** This blog published Mondays and Wednesdays **
For this photo I stood at the North Carolina Memorial and looked across Confederate Avenue toward the “line of trees” where the Southerners about to embark on the Pickett-Pettigrew-Trimble Charge stood and awaited the call to battle. There are two artillery batteries seen at center left (one of the cannon is “parked” in front of the large black vehicle), which are Wingfield’s Battery and the Charlotte Artillery.
The large white slab at right is a commemorative marker which includes a beautiful tribute to the North Carolina boys at Gettysburg. It states that “one Confederate soldier in every four who fell here was a North Carolinian.” I feel that the 1993 “Gettysburg” movie did more damage than good in that regard, as people were more or less led to believe that every soldier in Pickett’s Charge was a Virginian . . . of course Virginia deserves recognition as well, but many states participated in the charge.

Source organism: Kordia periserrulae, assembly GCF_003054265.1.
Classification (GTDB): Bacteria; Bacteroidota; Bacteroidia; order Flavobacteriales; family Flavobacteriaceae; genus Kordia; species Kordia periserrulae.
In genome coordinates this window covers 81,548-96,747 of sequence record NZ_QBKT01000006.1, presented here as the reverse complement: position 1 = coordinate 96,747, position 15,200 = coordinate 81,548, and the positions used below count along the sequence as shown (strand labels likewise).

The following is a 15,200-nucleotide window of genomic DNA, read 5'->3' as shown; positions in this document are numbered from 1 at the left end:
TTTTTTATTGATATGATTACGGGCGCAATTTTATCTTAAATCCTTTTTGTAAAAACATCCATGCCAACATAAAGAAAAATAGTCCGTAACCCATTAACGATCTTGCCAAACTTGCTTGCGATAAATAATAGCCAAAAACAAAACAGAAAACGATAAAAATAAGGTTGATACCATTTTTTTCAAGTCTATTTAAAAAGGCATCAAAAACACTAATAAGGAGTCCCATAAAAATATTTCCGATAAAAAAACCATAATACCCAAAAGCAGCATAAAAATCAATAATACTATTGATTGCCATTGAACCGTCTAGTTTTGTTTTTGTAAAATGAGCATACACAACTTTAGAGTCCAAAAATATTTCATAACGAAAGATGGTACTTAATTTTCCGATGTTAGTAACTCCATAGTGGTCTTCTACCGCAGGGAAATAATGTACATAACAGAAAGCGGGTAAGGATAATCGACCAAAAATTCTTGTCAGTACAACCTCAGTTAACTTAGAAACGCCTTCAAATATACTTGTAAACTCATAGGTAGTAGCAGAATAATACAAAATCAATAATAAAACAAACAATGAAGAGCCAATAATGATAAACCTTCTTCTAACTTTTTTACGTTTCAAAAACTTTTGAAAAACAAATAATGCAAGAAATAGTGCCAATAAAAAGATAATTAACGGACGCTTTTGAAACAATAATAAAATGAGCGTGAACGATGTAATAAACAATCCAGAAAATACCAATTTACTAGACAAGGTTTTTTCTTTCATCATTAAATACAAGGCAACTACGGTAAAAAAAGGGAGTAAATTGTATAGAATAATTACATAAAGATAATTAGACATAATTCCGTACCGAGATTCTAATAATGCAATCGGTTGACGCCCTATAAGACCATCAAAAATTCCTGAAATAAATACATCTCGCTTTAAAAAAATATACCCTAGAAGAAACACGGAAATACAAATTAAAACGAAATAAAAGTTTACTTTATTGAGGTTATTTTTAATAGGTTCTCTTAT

SGT. THOMAS A. AHARN
Co. H, 82ND New York Infantry
Died July 02, 1863
Sgt. Thomas Aharn came into a world in a place many of us find enchanting: County Limerick, Ireland. He enlisted in the Union army in September 1861, leaving behind his work as a stonecutter (some say shoemaker; possibly he was both) to fight for his adopted country. He was killed in battle and originally buried at the Nicholas Codori farm. Though he would have been moved shortly thereafter, I’m not sure of his current resting place.
(c) 2012-2016 Skies of Blue and Gray